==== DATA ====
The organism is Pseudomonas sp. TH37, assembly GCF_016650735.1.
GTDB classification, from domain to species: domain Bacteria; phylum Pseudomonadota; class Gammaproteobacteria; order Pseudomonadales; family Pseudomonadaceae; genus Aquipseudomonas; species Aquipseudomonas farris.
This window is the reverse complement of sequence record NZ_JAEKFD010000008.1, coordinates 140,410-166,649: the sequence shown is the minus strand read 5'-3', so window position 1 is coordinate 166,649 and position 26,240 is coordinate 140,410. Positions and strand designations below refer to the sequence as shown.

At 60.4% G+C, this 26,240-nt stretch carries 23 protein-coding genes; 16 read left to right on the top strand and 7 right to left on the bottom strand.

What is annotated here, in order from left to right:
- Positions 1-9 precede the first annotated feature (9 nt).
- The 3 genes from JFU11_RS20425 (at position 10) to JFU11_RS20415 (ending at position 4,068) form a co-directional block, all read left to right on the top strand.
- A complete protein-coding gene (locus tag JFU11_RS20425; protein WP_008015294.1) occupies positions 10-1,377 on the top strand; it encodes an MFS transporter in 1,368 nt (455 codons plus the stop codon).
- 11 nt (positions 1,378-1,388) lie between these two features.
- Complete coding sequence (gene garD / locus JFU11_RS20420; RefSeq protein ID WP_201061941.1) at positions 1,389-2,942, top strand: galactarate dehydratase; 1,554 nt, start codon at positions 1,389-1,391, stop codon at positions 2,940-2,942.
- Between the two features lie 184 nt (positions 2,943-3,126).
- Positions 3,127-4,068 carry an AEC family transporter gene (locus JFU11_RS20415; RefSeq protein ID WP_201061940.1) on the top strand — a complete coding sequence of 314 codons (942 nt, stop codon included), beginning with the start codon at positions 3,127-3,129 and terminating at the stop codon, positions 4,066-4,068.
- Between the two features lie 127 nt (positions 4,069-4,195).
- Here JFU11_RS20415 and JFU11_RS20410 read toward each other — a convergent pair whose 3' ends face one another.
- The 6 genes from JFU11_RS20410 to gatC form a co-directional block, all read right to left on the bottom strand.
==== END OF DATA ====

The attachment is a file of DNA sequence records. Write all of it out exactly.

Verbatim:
The organism is Pseudomonas sp. TH37, assembly GCF_016650735.1.
GTDB classification, from domain to species: domain Bacteria; phylum Pseudomonadota; class Gammaproteobacteria; order Pseudomonadales; family Pseudomonadaceae; genus Aquipseudomonas; species Aquipseudomonas farris.
This window is the reverse complement of sequence record NZ_JAEKFD010000008.1, coordinates 140,410-166,649: the sequence shown is the minus strand read 5'-3', so window position 1 is coordinate 166,649 and position 26,240 is coordinate 140,410. Positions and strand designations below refer to the sequence as shown.

At 60.4% G+C, this 26,240-nt stretch carries 23 protein-coding genes; 16 read left to right on the top strand and 7 right to left on the bottom strand.

What is annotated here, in order from left to right:
- Positions 1-9 precede the first annotated feature (9 nt).
- The 3 genes from JFU11_RS20425 (at position 10) to JFU11_RS20415 (ending at position 4,068) form a co-directional block, all read left to right on the top strand.
- A complete protein-coding gene (locus tag JFU11_RS20425; protein WP_008015294.1) occupies positions 10-1,377 on the top strand; it encodes an MFS transporter in 1,368 nt (455 codons plus the stop codon).
- 11 nt (positions 1,378-1,388) lie between these two features.
- Complete coding sequence (gene garD / locus JFU11_RS20420; RefSeq protein ID WP_201061941.1) at positions 1,389-2,942, top strand: galactarate dehydratase; 1,554 nt, start codon at positions 1,389-1,391, stop codon at positions 2,940-2,942.
- Between the two features lie 184 nt (positions 2,943-3,126).
- Positions 3,127-4,068 carry an AEC family transporter gene (locus JFU11_RS20415; RefSeq protein ID WP_201061940.1) on the top strand — a complete coding sequence of 314 codons (942 nt, stop codon included), beginning with the start codon at positions 3,127-3,129 and terminating at the stop codon, positions 4,066-4,068.
- Between the two features lie 127 nt (positions 4,069-4,195).
- Here JFU11_RS20415 and JFU11_RS20410 read toward each other — a convergent pair whose 3' ends face one another.
- The 6 genes from JFU11_RS20410 to gatC form a co-directional block, all read right to left on the bottom strand.